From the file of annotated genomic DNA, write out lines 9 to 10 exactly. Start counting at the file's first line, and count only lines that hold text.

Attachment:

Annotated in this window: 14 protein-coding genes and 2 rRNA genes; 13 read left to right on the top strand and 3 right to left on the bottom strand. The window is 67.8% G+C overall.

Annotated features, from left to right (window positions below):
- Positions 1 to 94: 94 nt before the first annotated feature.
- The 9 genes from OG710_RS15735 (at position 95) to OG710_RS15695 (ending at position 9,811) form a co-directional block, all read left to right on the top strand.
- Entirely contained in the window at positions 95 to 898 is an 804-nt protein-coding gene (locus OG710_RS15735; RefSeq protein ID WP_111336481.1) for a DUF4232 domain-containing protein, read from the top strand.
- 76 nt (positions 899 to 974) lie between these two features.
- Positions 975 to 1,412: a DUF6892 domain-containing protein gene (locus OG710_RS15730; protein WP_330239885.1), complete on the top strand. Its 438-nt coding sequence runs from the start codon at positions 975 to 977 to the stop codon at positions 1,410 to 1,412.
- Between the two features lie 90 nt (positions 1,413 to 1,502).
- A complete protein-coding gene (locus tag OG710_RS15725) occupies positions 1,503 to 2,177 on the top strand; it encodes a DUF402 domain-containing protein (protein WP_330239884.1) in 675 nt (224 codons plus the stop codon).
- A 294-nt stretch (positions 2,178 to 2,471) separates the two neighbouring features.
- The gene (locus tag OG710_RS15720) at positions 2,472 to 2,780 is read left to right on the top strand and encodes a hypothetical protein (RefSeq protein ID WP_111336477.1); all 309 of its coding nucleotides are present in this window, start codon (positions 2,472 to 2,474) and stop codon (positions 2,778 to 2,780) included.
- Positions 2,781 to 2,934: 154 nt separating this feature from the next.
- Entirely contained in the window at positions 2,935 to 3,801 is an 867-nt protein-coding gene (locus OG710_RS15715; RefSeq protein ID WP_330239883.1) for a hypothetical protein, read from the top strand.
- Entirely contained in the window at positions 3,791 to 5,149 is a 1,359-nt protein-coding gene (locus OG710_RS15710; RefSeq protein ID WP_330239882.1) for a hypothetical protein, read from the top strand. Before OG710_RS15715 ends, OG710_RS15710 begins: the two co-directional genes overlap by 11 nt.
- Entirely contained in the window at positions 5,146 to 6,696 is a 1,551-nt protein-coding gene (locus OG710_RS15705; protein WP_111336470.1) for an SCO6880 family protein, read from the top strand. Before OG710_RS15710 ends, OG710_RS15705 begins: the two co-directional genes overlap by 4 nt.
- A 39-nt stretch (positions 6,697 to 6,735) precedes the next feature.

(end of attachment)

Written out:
- A complete protein-coding gene (locus tag OG710_RS15725) occupies positions 1,503 to 2,177 on the top strand; it encodes a DUF402 domain-containing protein (protein WP_330239884.1) in 675 nt (224 codons plus the stop codon).
- A 294-nt stretch (positions 2,178 to 2,471) separates the two neighbouring features.